Thus it has been shown that a relatively high gain, (high drain load impedance) may be obtained without the use of an increased supply voltage. For the prior art configurations shown in FIGS. 3A and 3B the supply voltages would reach the source-drain breakover point if an attempt was made to utilize the full output voltage capability by increasing the supply voltage.
The load 102 in the preferred embodiment shown in FIG. 1 is a FET (e.g. 32) designed to have a large resistance value (small channel width to length ratio) with FETs 106 and 108 (e.g. 34 and 36 in FIG. 1) designed to have a much smaller resistance value (large channel width to length ratio). Any number of units may be used for the load 102 or the bias transistors 106, 108 as long as the load impedance is much higher than the bias impedance. Thus the high resistance load 102 limits the current in the smaller resistance devices 106 and 108; FETs 106 and 108 therefore exhibit a source to drain voltage which is slightly above the threshold voltage. In this manner voltage gains of or more are readily obtainable.
In the alternate embodiment of the complete amplifier, shown in FIG. 2, the feedback circuit is modified in that FET 64 has its gate 64g connected to the junction 62 of capacitor and PET 56, which has its source 64s and drain 6411 connected in common with the source 30s and drain 30d of the input amplifying FET 30. Source 64s is connected to ground 22. The feedback signal is coupled to the gate 64g of PET 64 wherein FET 64 is caused to conduct in the appropriate manner to have the similar result at point 68 as if the feedback was applied to the gate of PET 30 in the manner shown in FIG. 1.
It is also to be understood that the present invention is not limited to use by integrated circuit techniques but is also applicable to circuits designed with discrete components and that P" channel devices may be replaced with N channel devices as long as consistency is maintained and the supply supplementary potentials are correspondingly reversed.
l. A signal amplifying circuit comprising:
amplifying means comprising a first semiconductor amplifying device having input, output, and common electrodes; means for coupling input signals between said common and said input electrode; and
output load means across which output signals corresponding to amplified input signals are produced, said output load means being coupled between said output electrode and a supply terminal adapted for connection to a source of voltage and comprising:
a second semiconductor device having a relatively high impedance;
a third semiconductor device for providing an auxiliary conduction path;
means coupling said third semiconductor device between said output electrode and said supply terminal; and
biasing means coupled to said third semiconductor device for coupling said second high impedance semiconductor device in parallel with said third semiconductor device and for biasing said third semiconductor device to substantially constant current operation over a predetermined range of said input signals.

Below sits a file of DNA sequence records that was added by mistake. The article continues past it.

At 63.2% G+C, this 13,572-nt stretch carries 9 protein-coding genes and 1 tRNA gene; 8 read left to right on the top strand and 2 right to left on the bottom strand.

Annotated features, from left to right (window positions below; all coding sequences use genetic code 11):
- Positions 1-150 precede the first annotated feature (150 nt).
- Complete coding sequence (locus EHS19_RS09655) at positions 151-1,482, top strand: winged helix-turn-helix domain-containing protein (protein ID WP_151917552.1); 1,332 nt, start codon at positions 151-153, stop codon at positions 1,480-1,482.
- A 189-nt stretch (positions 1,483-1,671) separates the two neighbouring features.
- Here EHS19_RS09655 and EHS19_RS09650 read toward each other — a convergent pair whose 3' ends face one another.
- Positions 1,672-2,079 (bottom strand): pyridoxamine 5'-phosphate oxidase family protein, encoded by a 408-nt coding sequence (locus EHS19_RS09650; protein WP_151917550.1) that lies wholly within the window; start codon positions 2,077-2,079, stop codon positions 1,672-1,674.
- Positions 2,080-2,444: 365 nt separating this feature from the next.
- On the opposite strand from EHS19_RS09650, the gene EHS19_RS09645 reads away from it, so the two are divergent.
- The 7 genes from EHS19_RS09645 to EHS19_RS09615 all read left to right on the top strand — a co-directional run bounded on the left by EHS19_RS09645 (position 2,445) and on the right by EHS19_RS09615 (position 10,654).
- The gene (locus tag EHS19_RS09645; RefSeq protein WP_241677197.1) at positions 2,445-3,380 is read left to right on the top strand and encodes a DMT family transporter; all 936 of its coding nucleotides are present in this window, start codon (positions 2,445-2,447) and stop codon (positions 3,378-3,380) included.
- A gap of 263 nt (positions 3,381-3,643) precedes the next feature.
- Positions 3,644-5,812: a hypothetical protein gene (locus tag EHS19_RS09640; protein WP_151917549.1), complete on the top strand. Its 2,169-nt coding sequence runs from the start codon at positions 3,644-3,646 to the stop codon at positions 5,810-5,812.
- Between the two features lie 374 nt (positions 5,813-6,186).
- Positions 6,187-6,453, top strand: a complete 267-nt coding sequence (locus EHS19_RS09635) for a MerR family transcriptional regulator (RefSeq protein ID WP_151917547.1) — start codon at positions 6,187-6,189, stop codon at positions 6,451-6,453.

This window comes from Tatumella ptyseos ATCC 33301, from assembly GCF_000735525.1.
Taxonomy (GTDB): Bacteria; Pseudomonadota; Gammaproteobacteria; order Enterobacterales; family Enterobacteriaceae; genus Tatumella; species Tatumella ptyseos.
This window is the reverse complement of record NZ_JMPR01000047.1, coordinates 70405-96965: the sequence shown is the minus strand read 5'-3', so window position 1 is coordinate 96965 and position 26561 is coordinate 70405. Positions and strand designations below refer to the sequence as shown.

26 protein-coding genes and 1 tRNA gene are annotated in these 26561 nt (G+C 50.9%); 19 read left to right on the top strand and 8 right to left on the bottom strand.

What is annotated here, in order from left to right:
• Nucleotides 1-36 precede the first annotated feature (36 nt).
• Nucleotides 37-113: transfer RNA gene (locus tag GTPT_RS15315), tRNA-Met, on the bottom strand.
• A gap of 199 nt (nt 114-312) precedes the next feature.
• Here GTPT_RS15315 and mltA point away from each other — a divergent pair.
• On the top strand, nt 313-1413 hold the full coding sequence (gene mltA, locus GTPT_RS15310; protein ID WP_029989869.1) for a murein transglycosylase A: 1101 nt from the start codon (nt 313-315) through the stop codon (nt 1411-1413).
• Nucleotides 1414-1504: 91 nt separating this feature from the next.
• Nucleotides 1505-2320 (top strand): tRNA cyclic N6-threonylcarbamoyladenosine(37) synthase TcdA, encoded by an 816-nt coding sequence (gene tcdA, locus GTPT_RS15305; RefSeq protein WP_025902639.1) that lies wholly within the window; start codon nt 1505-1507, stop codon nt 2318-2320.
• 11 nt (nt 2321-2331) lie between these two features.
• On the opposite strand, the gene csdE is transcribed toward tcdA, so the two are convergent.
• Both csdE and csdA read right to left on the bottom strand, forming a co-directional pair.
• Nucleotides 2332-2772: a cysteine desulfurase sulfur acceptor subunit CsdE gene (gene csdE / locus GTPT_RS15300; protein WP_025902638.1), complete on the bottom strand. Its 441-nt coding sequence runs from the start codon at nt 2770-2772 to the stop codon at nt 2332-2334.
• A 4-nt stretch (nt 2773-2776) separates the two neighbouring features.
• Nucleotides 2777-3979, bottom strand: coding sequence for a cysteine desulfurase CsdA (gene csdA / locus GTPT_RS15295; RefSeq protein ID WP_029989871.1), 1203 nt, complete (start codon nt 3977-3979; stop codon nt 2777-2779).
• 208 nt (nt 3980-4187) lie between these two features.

2. A signal amplifying circuit according to claim 1 wherein each of said semiconductor devices is a field-effect transistor having asource electrode, a drain electrode and a gate electrode.
3. A signal amplifying circuit according to claim 2 wherein said input, output, and common electrodes correspond respectively to gate, drain, and source electrodes of said amplifying device; said auxiliary conduction path corresponds to the source-drain path of said third semiconductor load device; and said biasing means is coupled between the gate and source of said third load device.
4. A signal amplifying circuit according to claim 3 wherein said drain and gate electrodes of said second device are directly connected together.
5. A signal amplifying circuit according to claim 4 wherein said biasing means comprises at least one additional field-effect transistor having drain and gate electrodes connected directly together and to the gate of said third semiconductor device, and a source electrode connected to the source of said third semiconductor device.
6. A signal amplifying circuit according to claim 4 wherein said biasing means comprises a plurality of field-effect transistors each having source, gate, and drain electrodes, the gate and drain electrodes being connected together, the connected gate-drain of a first of said transistors being connected to the gate of said third semiconductor device and the source electrode of a last of said transistors being connected to the source of said third semiconductor device, the source electrode of said first and succeeding transistors other than said last being connected to the connected gate and drain electrodes of a next succeeding transistor.
7. A signal amplifying circuit according to claim 6 wherein said plurality of field-effect transistors are connected in series with said second semiconductor device for biasing said third semiconductor device to substantially constant current operation.
8. A signal amplifying circuit according to claim 7 wherein said field-effect transistors are enhancement type, insulated gate, metal-oxide semiconductor fieldeffect transistors.
9. A signal amplifying circuit comprising: